Crane Cabinets in Ebonized Walnut

Below is a gallery of images of a pair of cabinets built for the bathroom of a couple in Wichita. They are constructed from native (specifically South Eastern Kansas) black walnut, solid and veneered, and white oak. The exterior surfaces were “ebonized” using a process which employs the chemical reaction of an iron solution with tannins in the wood, rendering it black. The design of cranes and bamboo were carved into the surface revealing again the natural color of the walnut in the incised lines. I hired Taylor Johnson to build the casework itself. Using traditional methods, the interior framework is a solid skeleton held together with dovetail and mortise and tenon joints. Taylor fabricated plywood with extra thick shop-made walnut veneer to be able to handle carving without passing through to the inner layers. His focus and skill allowed me to give attention to the design challenges and the artwork and carving and exterior finishing the cabinets. My gratitude goes out to Taylor for his tenacity and dedication to excellence, and also to Steve Hebert, who generously gave his time and energy to brilliantly photograph the cabinets in situ.

Prints of Jacob Wrestling With God

Archival Prints of Jacob Wrestling With God Are Available for Sale!

We have produced two limited editions, one large and one small, reproducing the oil painting I made of Jacob Wrestling with God.  These reproductions were painstakingly digitally edited and then individually printed by my good friend Mike Schultz in his Portland, Oregon studio.  The image is printed on a satisfyingly thick Epson hot press bright white paper using Epson inks.  The colors are vivid, rich and archival.  Each print is personally signed and numbered.

As stated above, we’ve made two sizes of prints, and they are available for sale in our online store, Baumwerkshop.  There is a listing is for the larger of the two, which is 17″ x 20″, and a listing for the smaller, which is 8 1/2″ by 10″.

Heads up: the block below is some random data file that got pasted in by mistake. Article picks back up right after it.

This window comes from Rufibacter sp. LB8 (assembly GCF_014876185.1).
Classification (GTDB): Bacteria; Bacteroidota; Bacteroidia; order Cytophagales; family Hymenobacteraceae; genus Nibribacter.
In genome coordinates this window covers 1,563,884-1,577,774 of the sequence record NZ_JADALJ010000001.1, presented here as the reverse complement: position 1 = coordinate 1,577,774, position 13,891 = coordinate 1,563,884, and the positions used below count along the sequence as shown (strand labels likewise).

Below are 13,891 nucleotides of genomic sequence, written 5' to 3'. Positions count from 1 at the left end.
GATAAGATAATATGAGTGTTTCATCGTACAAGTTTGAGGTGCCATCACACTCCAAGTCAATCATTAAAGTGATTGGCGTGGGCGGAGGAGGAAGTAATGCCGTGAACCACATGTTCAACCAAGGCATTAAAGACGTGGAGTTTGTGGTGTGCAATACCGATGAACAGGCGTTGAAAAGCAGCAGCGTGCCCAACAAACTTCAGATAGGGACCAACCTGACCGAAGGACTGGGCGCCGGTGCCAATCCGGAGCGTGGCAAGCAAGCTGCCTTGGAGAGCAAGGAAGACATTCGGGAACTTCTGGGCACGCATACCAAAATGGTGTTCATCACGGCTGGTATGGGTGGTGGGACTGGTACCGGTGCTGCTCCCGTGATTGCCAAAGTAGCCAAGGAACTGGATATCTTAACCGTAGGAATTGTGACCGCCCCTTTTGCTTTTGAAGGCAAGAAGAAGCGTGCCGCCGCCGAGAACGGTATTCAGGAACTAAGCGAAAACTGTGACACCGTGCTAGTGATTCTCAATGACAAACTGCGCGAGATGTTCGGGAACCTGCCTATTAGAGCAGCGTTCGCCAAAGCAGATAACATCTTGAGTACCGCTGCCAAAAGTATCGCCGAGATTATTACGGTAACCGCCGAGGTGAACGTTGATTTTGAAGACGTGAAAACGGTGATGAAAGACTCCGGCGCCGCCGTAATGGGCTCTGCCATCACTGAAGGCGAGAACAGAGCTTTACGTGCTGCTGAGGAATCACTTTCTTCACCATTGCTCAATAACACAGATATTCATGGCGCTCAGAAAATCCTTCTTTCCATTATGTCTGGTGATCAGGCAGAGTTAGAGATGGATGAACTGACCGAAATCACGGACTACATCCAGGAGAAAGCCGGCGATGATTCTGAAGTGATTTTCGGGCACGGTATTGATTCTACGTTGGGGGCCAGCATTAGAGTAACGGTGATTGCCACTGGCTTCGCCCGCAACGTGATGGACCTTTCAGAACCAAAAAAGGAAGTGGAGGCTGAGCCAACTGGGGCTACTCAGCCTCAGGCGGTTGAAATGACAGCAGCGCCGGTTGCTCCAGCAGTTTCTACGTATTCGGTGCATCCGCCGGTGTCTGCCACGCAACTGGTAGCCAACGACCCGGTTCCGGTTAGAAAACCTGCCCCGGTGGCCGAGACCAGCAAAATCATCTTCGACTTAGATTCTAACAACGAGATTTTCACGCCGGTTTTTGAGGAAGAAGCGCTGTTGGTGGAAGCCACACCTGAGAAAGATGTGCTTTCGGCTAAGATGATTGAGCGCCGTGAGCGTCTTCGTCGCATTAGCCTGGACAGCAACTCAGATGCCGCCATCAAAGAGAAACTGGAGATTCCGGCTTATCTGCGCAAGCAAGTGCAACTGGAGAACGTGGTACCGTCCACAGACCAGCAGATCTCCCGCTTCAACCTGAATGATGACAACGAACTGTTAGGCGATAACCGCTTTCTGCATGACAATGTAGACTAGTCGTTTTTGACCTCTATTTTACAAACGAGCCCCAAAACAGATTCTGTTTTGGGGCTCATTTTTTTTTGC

The original painting of Jacob was made in 2012.  I have continued to be amazed and humbled by the impact the painting has had on people.  I often receive heartfelt messages from individuals expressing to me how the painting has helped them through a difficult season, or has helped to illustrate challenging and meaningful theology.  The image has even found its way onto album covers, book covers, and countless church bulletins.

As a result, many have expressed a desire to have a reproduction of the painting available for sale.  This is the first time I have attempted to produce and sell reproductions of any of my paintings.  I hope that the final product is a blessing to you.

Trestle Table in Black Walnut

I delivered this table to my client’s office last week. It is good to finish a piece and be able to celebrate it. In spite of this I tend to experience a wide range of emotions and second guessing when I finish a job. One thing that never changes though is the gratitude I feel at the opportunity to be a woodworker, one who engages the authentic witness of the trees. They always have a real story to tell about our God and His majesty and faithfulness.

Trestle Table in Black Walnut

Discovering Design

The discovery of the life within the wood and the relationships they form is exciting to uncover. The early decisions are heavy. Every other act in the process is a response to these chalk marks as they try to hear and echo this walnut tree’s voice.

Underpinning Art with Discipline

The romance of the craft is backed up by countless hours of “mundane” work- the discipline that builds skill, and makes up the real life of labor. Days are spent creeping up on this scribed relationship and the foundational joinery. It’s a blessing to work, and to rest in the presence, at the same while striving towards the goal. Don’t mistake me, I’ve only had enough meager success at it to know it’s possible. 

Technology – Joinery

One side of the natural edge was curving away on bottom edge so I had to cut a shallow rebate in order to have a solid joint as well as cleanly scribed edge. This edge was reinforced with dominoes. The opposing edge curved towards the bottom edge and could be cut square. For it I made a floating contoured spline from Baltic birch. Assembled dry all is tight and solid.

Visualize and Establish Form

Finding a way to visualize the elements in a design is an engaging challenge. Krenov spoke of “composing”, and I’ve adopted his method and language -clamping up and mocking up relationships as the process moves forward. I don’t recall if he used tape, but I recently switched from using blue tape to white tape to mask off shapes- the difference is remarkable.